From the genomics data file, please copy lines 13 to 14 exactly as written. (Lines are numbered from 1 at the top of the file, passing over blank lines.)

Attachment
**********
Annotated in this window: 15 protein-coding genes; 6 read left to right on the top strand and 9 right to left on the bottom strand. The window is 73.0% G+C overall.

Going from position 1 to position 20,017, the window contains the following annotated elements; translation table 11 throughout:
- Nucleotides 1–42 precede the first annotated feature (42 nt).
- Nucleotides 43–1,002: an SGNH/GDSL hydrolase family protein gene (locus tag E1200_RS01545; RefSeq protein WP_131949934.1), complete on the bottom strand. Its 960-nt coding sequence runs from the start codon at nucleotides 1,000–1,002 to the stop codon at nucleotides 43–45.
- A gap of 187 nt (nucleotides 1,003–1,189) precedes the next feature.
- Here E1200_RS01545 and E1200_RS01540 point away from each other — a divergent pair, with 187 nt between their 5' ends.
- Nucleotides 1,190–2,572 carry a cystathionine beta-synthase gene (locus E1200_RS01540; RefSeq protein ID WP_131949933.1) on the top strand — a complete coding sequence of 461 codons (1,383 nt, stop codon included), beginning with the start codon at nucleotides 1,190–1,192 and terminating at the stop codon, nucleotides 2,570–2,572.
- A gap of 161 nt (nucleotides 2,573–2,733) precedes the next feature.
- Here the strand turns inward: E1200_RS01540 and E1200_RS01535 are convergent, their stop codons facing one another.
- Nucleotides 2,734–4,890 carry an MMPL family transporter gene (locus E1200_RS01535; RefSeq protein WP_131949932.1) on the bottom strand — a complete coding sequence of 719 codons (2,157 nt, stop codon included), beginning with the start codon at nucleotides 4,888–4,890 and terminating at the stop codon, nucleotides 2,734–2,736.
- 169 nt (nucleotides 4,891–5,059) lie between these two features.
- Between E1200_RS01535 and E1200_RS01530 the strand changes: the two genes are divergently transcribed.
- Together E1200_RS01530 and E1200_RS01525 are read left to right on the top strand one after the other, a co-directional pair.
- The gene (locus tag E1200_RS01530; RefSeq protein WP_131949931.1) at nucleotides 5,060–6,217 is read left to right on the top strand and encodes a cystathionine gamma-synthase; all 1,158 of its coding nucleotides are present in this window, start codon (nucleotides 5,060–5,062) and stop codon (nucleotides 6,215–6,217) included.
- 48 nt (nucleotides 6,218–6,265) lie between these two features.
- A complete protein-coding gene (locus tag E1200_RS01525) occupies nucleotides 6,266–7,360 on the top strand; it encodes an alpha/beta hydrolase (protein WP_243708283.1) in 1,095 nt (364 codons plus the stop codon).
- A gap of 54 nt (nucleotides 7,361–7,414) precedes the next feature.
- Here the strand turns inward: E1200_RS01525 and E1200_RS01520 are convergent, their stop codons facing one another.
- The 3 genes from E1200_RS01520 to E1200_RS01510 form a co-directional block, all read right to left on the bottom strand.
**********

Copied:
- Together E1200_RS01530 and E1200_RS01525 are read left to right on the top strand one after the other, a co-directional pair.
- The gene (locus tag E1200_RS01530; RefSeq protein WP_131949931.1) at nucleotides 5,060–6,217 is read left to right on the top strand and encodes a cystathionine gamma-synthase; all 1,158 of its coding nucleotides are present in this window, start codon (nucleotides 5,060–5,062) and stop codon (nucleotides 6,215–6,217) included.